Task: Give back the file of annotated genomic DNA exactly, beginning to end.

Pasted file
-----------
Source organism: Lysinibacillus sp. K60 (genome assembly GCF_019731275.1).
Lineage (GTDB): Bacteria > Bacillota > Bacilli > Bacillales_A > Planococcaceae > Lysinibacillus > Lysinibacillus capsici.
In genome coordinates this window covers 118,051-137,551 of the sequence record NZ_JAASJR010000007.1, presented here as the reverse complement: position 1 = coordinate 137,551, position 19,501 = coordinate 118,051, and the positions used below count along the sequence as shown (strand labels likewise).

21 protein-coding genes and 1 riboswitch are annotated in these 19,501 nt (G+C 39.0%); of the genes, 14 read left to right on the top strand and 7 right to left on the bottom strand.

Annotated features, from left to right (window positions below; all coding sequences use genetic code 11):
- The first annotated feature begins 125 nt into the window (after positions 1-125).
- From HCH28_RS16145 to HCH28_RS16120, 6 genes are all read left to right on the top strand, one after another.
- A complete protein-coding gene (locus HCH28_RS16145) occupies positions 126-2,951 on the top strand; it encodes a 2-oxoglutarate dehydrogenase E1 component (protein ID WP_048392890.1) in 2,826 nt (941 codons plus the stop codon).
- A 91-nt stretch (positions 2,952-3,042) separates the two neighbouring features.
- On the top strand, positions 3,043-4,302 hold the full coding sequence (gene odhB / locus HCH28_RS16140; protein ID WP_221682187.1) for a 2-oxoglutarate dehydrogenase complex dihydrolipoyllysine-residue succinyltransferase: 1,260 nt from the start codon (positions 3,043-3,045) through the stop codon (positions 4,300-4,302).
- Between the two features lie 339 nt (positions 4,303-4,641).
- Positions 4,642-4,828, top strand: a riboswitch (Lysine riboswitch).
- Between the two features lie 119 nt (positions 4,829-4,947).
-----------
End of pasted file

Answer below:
Source organism: Lysinibacillus sp. K60 (genome assembly GCF_019731275.1).
Lineage (GTDB): Bacteria > Bacillota > Bacilli > Bacillales_A > Planococcaceae > Lysinibacillus > Lysinibacillus capsici.
In genome coordinates this window covers 118,051-137,551 of the sequence record NZ_JAASJR010000007.1, presented here as the reverse complement: position 1 = coordinate 137,551, position 19,501 = coordinate 118,051, and the positions used below count along the sequence as shown (strand labels likewise).

21 protein-coding genes and 1 riboswitch are annotated in these 19,501 nt (G+C 39.0%); of the genes, 14 read left to right on the top strand and 7 right to left on the bottom strand.

Annotated features, from left to right (window positions below; all coding sequences use genetic code 11):
- The first annotated feature begins 125 nt into the window (after positions 1-125).
- From HCH28_RS16145 to HCH28_RS16120, 6 genes are all read left to right on the top strand, one after another.
- A complete protein-coding gene (locus HCH28_RS16145) occupies positions 126-2,951 on the top strand; it encodes a 2-oxoglutarate dehydrogenase E1 component (protein ID WP_048392890.1) in 2,826 nt (941 codons plus the stop codon).
- A 91-nt stretch (positions 2,952-3,042) separates the two neighbouring features.
- On the top strand, positions 3,043-4,302 hold the full coding sequence (gene odhB / locus HCH28_RS16140; protein ID WP_221682187.1) for a 2-oxoglutarate dehydrogenase complex dihydrolipoyllysine-residue succinyltransferase: 1,260 nt from the start codon (positions 3,043-3,045) through the stop codon (positions 4,300-4,302).
- Between the two features lie 339 nt (positions 4,303-4,641).
- Positions 4,642-4,828, top strand: a riboswitch (Lysine riboswitch).
- Between the two features lie 119 nt (positions 4,829-4,947).